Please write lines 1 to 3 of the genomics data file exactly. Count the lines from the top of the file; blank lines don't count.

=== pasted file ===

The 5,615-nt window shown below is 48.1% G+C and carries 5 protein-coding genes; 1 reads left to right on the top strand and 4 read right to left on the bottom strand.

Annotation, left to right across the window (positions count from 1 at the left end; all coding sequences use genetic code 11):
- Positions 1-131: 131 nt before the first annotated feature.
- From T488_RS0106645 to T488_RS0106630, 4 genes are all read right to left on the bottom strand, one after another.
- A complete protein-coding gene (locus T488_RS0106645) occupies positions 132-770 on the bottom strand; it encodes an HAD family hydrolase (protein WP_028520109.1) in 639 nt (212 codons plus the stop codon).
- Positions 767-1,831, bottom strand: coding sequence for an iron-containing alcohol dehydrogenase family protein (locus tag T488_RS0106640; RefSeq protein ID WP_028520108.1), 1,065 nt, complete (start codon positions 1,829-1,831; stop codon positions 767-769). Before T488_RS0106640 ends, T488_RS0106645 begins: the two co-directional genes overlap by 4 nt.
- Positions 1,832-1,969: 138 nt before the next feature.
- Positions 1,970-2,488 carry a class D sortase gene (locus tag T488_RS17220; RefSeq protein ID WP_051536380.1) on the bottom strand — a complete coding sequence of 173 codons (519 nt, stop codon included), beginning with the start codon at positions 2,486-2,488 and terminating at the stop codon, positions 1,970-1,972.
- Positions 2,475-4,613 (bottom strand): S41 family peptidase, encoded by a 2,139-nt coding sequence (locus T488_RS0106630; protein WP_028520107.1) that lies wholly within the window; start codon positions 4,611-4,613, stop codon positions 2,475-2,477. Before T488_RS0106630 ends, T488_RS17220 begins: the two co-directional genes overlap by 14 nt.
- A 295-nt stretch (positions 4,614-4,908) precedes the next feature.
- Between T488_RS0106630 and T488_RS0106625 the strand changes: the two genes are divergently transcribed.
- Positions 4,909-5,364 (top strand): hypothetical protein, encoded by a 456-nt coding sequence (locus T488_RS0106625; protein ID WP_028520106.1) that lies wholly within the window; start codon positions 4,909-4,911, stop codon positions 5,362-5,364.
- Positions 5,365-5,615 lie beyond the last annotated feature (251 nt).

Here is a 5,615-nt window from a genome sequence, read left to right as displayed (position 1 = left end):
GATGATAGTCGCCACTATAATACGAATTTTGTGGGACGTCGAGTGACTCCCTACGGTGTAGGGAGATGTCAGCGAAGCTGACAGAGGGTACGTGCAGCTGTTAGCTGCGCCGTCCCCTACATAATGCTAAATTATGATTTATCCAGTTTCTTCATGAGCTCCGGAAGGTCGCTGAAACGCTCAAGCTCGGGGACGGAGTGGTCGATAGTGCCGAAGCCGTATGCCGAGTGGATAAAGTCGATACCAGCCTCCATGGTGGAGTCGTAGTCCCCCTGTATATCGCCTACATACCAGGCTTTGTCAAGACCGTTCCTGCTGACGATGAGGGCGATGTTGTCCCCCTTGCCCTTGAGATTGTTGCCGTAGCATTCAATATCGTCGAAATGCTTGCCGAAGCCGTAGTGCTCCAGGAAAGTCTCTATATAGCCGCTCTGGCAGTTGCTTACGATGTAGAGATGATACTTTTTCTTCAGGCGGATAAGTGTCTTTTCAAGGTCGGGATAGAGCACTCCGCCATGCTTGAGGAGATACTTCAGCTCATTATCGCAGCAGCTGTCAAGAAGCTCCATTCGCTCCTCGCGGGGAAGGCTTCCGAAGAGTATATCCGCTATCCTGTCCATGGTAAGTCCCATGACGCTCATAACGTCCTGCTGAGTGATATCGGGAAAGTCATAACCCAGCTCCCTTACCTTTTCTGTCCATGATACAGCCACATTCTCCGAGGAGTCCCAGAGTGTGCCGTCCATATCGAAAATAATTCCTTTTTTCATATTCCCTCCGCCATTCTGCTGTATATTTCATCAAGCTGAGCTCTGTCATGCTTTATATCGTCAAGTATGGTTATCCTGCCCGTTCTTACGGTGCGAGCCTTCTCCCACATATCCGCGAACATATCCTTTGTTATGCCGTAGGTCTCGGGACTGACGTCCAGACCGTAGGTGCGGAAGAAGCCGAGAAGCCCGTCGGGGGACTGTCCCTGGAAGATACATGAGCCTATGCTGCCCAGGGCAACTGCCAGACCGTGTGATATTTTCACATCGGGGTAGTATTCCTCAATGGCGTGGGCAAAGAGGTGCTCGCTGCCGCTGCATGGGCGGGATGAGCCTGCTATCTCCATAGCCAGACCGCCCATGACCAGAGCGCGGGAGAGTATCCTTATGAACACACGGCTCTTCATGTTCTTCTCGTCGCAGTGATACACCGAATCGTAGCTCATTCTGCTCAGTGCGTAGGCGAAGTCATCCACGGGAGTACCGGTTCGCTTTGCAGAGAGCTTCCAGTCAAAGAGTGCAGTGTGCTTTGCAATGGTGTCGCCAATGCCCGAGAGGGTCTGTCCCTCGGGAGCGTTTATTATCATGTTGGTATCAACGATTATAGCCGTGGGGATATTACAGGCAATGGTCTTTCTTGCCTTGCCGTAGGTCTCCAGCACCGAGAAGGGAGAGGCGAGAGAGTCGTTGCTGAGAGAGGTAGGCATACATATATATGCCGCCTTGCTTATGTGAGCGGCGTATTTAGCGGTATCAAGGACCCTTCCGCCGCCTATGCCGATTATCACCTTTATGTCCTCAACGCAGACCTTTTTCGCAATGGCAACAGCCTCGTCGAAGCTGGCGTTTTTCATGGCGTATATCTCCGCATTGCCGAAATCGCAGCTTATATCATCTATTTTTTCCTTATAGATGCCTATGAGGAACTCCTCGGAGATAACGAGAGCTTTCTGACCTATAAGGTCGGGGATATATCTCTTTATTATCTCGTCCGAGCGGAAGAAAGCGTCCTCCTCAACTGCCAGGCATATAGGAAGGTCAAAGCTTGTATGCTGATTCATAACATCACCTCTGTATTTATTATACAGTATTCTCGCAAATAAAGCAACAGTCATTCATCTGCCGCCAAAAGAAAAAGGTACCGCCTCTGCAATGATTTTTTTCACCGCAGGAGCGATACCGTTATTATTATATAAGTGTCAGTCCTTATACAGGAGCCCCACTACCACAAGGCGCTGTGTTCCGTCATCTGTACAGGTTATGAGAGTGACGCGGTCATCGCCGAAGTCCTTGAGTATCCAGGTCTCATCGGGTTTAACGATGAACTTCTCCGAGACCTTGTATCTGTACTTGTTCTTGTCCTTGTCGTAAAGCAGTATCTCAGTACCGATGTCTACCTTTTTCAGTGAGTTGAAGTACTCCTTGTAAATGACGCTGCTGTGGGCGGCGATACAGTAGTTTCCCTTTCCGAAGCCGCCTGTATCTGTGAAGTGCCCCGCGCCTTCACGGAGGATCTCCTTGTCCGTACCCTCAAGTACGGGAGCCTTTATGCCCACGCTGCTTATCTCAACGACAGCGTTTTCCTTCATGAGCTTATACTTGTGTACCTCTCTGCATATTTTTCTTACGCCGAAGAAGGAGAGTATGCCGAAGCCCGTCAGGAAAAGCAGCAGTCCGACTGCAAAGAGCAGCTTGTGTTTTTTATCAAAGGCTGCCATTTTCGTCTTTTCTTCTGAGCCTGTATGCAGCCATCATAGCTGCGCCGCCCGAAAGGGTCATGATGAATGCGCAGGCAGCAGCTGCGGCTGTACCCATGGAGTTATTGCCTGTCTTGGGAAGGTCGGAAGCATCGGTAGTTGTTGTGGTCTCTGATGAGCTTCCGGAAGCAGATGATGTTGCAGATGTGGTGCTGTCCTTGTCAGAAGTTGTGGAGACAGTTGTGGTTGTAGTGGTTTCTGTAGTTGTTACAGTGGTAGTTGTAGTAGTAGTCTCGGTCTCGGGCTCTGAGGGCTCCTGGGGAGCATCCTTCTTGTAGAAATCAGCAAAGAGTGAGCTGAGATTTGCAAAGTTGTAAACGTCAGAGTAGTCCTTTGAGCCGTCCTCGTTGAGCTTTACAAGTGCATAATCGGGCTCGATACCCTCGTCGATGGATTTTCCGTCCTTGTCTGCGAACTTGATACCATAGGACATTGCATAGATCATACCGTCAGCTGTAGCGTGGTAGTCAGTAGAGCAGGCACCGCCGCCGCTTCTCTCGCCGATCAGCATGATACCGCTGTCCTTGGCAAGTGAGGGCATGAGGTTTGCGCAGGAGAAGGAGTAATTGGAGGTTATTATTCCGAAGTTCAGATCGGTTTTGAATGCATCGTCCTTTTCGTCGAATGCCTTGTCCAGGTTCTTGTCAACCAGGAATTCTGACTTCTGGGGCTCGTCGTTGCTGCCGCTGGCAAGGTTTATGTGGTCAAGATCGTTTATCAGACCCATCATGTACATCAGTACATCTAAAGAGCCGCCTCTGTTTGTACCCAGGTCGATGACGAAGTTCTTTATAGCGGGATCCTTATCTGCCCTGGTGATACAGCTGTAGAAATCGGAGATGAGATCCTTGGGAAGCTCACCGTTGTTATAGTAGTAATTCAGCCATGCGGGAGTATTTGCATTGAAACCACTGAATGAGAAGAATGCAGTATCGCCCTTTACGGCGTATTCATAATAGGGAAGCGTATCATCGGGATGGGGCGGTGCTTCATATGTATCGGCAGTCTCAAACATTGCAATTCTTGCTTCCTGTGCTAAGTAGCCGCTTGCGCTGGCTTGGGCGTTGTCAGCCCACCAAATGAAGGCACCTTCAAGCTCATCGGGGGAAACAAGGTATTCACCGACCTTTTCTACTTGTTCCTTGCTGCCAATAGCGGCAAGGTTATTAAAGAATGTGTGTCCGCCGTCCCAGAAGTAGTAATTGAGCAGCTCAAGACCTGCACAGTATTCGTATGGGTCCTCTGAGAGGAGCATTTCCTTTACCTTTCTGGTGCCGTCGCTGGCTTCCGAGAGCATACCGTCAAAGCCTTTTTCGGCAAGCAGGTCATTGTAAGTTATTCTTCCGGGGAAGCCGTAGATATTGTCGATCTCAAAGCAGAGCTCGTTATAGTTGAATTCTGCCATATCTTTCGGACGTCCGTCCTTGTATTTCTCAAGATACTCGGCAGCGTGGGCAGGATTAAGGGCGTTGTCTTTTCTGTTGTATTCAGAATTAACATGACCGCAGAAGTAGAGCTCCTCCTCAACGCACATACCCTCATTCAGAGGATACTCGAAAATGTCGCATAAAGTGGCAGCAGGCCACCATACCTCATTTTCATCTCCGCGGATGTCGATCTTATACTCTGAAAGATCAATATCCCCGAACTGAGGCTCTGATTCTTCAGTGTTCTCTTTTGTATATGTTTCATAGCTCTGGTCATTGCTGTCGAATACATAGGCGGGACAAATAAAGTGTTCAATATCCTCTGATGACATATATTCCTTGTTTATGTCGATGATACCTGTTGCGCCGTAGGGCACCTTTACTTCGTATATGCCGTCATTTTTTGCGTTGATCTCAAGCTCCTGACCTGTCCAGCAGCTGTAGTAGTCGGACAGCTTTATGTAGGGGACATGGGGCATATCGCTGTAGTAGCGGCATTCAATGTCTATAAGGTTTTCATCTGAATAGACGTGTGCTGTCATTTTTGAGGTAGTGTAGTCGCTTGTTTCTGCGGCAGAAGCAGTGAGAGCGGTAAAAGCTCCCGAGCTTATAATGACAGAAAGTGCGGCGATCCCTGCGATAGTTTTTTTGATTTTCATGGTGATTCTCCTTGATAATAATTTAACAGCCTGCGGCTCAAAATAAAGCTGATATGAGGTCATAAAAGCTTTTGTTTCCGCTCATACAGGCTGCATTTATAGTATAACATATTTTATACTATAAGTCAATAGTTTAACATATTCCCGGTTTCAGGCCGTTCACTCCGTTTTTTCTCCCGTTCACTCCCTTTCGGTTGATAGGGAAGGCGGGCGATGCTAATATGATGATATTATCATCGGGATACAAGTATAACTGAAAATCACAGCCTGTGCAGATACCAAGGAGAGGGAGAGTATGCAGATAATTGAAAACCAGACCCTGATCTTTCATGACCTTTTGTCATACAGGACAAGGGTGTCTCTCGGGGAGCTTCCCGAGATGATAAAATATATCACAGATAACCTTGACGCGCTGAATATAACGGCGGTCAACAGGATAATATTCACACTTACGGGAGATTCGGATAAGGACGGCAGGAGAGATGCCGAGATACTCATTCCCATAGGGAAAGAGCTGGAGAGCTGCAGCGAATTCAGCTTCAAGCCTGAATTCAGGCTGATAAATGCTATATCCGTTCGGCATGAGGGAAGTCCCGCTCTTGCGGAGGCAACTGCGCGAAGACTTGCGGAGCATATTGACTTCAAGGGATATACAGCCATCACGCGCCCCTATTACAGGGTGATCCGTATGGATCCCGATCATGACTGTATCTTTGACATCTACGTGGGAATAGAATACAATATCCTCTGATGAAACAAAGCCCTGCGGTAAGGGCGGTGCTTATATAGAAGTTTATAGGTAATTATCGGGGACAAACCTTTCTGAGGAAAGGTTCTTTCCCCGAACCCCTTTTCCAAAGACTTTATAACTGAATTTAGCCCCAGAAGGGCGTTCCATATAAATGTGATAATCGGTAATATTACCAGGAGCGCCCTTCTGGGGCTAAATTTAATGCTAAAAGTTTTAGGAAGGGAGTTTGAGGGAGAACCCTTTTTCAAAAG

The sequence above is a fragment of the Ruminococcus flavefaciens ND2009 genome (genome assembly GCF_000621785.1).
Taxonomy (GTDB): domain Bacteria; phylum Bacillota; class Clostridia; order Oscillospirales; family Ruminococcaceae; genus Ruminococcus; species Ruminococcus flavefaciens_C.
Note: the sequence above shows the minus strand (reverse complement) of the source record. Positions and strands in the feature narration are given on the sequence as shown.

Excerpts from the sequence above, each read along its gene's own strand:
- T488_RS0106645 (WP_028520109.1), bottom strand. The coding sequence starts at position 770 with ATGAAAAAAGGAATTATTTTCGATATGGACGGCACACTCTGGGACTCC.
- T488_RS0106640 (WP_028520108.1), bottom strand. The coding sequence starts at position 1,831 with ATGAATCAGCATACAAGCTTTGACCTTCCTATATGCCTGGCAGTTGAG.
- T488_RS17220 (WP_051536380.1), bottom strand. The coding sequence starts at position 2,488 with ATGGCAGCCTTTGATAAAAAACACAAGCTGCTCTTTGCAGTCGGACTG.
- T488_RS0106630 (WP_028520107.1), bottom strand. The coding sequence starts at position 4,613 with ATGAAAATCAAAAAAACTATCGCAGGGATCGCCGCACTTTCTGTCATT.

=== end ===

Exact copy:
The 5,615-nt window shown below is 48.1% G+C and carries 5 protein-coding genes; 1 reads left to right on the top strand and 4 read right to left on the bottom strand.

Annotation, left to right across the window (positions count from 1 at the left end; all coding sequences use genetic code 11):
- Positions 1-131: 131 nt before the first annotated feature.